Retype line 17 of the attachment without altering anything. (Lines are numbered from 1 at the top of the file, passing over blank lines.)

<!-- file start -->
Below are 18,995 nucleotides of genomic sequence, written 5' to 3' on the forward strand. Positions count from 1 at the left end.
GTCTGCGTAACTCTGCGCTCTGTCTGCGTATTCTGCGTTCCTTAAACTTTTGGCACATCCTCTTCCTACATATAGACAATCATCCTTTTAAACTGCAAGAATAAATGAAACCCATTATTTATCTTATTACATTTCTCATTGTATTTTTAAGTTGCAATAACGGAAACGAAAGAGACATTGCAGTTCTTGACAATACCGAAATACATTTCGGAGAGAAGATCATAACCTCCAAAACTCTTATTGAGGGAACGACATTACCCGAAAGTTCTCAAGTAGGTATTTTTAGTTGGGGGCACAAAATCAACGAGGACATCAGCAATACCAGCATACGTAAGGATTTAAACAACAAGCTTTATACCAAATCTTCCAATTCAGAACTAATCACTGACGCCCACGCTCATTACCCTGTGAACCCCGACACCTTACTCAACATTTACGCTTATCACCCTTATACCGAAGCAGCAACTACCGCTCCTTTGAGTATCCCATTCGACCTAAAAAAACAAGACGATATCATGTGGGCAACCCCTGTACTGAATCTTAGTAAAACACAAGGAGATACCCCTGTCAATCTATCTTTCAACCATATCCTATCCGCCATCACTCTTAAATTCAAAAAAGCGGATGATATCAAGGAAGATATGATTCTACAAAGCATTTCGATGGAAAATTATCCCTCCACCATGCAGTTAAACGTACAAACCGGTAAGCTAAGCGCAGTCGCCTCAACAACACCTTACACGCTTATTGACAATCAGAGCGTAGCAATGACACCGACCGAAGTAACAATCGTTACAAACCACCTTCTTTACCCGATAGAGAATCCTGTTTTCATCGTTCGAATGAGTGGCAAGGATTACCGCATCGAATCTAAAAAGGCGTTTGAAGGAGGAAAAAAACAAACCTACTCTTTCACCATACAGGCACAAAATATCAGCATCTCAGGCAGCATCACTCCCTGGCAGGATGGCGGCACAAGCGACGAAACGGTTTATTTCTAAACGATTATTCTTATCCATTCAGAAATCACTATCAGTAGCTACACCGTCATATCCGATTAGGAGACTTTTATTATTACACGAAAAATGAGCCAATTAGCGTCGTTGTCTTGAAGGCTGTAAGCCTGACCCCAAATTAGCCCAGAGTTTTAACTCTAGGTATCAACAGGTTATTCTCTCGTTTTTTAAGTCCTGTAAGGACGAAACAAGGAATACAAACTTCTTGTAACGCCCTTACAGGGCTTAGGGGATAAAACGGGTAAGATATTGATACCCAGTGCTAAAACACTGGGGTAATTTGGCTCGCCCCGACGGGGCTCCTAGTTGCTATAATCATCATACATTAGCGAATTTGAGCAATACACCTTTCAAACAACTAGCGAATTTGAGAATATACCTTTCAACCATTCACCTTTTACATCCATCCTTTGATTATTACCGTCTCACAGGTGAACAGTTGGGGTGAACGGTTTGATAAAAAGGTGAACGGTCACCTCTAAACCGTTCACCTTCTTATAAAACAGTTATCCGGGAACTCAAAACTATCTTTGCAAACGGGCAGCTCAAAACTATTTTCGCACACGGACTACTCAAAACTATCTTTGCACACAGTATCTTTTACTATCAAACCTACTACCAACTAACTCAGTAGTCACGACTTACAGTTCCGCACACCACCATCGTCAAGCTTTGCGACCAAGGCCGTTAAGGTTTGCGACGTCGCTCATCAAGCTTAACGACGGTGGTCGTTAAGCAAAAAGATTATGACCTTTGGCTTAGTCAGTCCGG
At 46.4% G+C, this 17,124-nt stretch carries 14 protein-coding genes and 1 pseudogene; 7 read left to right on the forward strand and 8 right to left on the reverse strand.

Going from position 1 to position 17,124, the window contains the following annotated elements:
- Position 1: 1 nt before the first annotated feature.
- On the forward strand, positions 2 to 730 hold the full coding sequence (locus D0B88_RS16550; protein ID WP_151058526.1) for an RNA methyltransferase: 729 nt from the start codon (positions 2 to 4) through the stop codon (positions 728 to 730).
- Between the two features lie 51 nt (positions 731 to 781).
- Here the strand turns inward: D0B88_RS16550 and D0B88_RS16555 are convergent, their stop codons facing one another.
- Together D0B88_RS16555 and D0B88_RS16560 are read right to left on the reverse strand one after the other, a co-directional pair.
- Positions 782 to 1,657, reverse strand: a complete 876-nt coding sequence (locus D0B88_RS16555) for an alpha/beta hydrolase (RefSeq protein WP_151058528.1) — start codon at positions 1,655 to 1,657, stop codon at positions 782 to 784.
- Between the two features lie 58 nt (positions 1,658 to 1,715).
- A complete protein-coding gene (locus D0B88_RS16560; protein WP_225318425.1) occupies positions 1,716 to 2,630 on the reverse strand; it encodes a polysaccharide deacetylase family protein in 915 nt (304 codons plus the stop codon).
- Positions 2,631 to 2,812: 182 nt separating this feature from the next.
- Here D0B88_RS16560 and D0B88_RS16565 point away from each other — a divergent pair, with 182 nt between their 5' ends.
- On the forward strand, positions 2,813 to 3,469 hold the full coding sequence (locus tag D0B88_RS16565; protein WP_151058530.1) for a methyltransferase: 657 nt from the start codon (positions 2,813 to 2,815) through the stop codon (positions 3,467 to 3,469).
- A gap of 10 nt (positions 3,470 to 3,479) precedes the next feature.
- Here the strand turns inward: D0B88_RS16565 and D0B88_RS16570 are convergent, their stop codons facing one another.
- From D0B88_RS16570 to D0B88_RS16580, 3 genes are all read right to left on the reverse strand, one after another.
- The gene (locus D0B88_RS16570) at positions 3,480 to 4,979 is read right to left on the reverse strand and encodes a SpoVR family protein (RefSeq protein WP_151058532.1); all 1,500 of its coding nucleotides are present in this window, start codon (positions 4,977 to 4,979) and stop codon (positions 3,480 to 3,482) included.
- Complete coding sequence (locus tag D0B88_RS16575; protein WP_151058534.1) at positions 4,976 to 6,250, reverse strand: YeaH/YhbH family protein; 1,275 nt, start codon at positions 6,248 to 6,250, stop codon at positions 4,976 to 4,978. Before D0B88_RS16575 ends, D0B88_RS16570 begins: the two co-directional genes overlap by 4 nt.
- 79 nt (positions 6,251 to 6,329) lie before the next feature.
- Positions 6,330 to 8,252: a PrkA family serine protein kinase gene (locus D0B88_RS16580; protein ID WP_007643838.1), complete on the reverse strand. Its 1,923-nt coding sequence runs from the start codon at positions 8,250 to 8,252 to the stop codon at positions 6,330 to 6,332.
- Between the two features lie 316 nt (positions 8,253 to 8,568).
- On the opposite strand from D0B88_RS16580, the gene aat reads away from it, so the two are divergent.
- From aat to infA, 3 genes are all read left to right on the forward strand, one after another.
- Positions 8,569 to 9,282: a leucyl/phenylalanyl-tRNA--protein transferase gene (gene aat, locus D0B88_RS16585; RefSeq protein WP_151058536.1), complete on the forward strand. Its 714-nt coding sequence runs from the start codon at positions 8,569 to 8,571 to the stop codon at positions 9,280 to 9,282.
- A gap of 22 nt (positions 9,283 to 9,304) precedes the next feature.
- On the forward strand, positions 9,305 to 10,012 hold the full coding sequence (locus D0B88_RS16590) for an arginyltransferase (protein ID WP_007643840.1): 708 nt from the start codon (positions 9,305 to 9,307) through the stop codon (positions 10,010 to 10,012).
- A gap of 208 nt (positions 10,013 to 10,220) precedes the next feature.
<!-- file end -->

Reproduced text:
- Here the strand turns inward: D0B88_RS16565 and D0B88_RS16570 are convergent, their stop codons facing one another.